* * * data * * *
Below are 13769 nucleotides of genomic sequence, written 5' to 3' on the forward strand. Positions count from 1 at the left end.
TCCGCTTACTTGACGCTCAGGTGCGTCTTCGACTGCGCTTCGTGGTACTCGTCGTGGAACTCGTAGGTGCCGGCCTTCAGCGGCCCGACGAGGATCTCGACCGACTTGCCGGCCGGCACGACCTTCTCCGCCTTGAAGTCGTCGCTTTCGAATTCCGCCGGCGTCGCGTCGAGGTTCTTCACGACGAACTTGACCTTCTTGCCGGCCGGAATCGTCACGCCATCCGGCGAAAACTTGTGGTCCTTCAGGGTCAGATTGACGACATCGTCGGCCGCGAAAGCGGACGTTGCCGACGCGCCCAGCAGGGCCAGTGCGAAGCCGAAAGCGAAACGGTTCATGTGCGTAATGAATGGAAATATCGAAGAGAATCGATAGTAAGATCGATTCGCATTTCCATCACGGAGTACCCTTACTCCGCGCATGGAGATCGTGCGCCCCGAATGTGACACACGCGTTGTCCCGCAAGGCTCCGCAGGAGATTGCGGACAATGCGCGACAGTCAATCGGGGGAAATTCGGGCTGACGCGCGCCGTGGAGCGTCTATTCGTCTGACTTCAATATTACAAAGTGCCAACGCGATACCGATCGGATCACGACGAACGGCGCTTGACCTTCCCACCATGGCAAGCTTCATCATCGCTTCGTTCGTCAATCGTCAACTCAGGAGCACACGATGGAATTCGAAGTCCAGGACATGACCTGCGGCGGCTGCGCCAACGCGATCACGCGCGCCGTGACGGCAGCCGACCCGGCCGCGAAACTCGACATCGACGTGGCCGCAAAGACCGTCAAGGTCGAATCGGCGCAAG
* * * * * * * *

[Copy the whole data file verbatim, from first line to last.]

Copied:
Below are 13769 nucleotides of genomic sequence, written 5' to 3' on the forward strand. Positions count from 1 at the left end.
TCCGCTTACTTGACGCTCAGGTGCGTCTTCGACTGCGCTTCGTGGTACTCGTCGTGGAACTCGTAGGTGCCGGCCTTCAGCGGCCCGACGAGGATCTCGACCGACTTGCCGGCCGGCACGACCTTCTCCGCCTTGAAGTCGTCGCTTTCGAATTCCGCCGGCGTCGCGTCGAGGTTCTTCACGACGAACTTGACCTTCTTGCCGGCCGGAATCGTCACGCCATCCGGCGAAAACTTGTGGTCCTTCAGGGTCAGATTGACGACATCGTCGGCCGCGAAAGCGGACGTTGCCGACGCGCCCAGCAGGGCCAGTGCGAAGCCGAAAGCGAAACGGTTCATGTGCGTAATGAATGGAAATATCGAAGAGAATCGATAGTAAGATCGATTCGCATTTCCATCACGGAGTACCCTTACTCCGCGCATGGAGATCGTGCGCCCCGAATGTGACACACGCGTTGTCCCGCAAGGCTCCGCAGGAGATTGCGGACAATGCGCGACAGTCAATCGGGGGAAATTCGGGCTGACGCGCGCCGTGGAGCGTCTATTCGTCTGACTTCAATATTACAAAGTGCCAACGCGATACCGATCGGATCACGACGAACGGCGCTTGACCTTCCCACCATGGCAAGCTTCATCATCGCTTCGTTCGTCAATCGTCAACTCAGGAGCACACGATGGAATTCGAAGTCCAGGACATGACCTGCGGCGGCTGCGCCAACGCGATCACGCGCGCCGTGACGGCAGCCGACCCGGCCGCGAAACTCGACATCGACGTGGCCGCAAAGACCGTCAAGGTCGAATCGGCGCAAG